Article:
To find out, I took the stats for the three best, most commonly-used bullpen arms on each team. The basic cutoff for "commonly used" was 43 innings, because that gave me four or more players for 28 of the 30 major-league teams. The exceptions were the Blue Jays, who had three, and the Phillies, who only had two. Since I needed three, for Philadelphia, I added in the next-highest number of innings (Michael Schwimmer's 34.1 innings). At the other end, the Rockies - thanks, I think, largely to their four-man rotation experiment - had eight relievers who reached the mark. I used the standard B-R.com measure of 80% appearances or more in relief, to exclude starters.
That gave me a total of 159 pitchers, but I excluded the eighteen who played for multiple teams over the course of a season. I then picked the three for each team who had posted the lowest ERA over the course of the year, and combined their statistics to provide an overall number for each franchise's "A bullpen". Here are the stats for that part of the bullpen, for all 30 teams, sorted by ERA+. The full spreadsheet, including the players included for each team, and their individual numbers, can be seen here.
The Diamondbacks trio, of J.J. Putz, David Hernandez and Brad Ziegler, came in equal ninth in the overall rankings, with an overall ERA+ of 162. That's certainly not bad, yet actually feels lower than it seemed - particularly in the latter half of the season, they were remarkably reliable at preserving leads in the late innings. But their achievements pale in comparison to the Rays. Tampa's trio, Fernando Rodney (0.60 ERA), Jake McGee (1.95) and Wade Davis (2.43) combined to go 10-4 with a 1.62 ERA in over two hundred innings of work. Rodney, with five ER in 74.2 IP, has the lowest-ever season ERA with 50+ innings of work, beating Dennis Eckersley's 0.61 mark from 1990.
A little lower, something stands out about the third-placed Boston Red Sox - a near-total lack of saves. That's a result of the team not using their best pitchers in save situations, and they paid the price. With Jonathan Papelbon gone, and Andrew Bailey on the DL, Boston turned to Alfredo Aceves, who sucked. He put up a 5.36 ERA and blew eight saves: Aceves became the first pitcher since Yhency Brazoban for the 2005 Dodgers, to put up double-figures in both saves and losses, going 2-10. There's little doubt the Red Sox would have been better off turning to Junichi Tazawa (1.43 ERA) or Scott Atchison (1.58 ERA) to protect late-inning leads. But they persevered with Aceves until late August, when Bailey returned - to post an ERA north of seven down the stretch.
You might think a similar situation was the case for the Orioles, who you see were also credited with only three saves from their A-pen. However, that's more due to their remarkable depth. Jim Johnson's 2.49 ERA made him only their fourth-best reliever, going by that stat. They became the first team since 1969 - coincidentally, also the Orioles - to have four bullpen arms with 50+ IP and ERAs below 2.50. Throw in Luis Ayala's 2.65, and they were the first team in history to have five relievers that good. In total, they threw 332.2 innings with a 2.46 ERA: a large part of why Baltimore went 29-9 in one-run games and made the post-season for the first time in 15 years.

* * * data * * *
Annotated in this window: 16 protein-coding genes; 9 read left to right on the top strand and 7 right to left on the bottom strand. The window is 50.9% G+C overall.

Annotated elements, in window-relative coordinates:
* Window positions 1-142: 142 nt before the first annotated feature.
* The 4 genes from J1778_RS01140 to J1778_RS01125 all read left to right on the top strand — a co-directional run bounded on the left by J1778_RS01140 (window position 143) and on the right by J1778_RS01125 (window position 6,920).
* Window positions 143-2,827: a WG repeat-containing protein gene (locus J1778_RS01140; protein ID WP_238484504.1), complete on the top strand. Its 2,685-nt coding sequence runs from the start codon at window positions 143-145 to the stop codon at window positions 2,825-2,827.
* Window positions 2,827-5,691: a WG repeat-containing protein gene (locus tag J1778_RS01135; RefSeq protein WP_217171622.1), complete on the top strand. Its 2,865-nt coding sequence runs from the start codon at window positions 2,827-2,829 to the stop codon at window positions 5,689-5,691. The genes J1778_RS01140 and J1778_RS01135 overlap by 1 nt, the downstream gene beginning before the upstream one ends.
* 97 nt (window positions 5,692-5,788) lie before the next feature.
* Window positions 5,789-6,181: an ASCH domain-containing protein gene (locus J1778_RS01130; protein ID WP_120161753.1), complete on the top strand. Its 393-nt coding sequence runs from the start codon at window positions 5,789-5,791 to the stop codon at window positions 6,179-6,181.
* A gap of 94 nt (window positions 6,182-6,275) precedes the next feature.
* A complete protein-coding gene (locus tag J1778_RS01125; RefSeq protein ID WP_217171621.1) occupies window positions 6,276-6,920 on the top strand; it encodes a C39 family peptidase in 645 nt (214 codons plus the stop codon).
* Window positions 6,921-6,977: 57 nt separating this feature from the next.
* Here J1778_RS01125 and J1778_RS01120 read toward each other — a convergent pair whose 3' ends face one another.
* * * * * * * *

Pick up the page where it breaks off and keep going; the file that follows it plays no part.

On the other hand, a decent bullpen is no guarantee of a good record in close contests. We needn't look far for a counter-example. Good relievers, used in high-leverage situations - yet the D-backs went 15-27 in one-run games, tied with the Cubs for the worst in the majors. For us, the problem was less stopping the opposition from scoring, and much more putting anything up ourselves: We hit below the Uecker Line in late and close situations, Arizona's .199 batting average being fourteen points below the next-worst National League team, and a whopping forty below the NL mean.
Interestingly, the Rays were even worse, hitting .197: such ineffective clutch hitting largely undid their great bullpen, a mediocre 21-27 one-run record contributing to their demise as much as the Orioles' great results, Tampa finishing three back in the wild-card. So, if there's any conclusions to be drawn, it's that great bullpen arms alone are not necessarily enough. Yes, they can certainly help, as the Orioles show, and four of the top five bullpens were on teams which reached 90 or more wins. But they need to be used when the team really needs a zero to be put up, and you still need to score in order to win, so must also be combined with at least a certain degree of offense.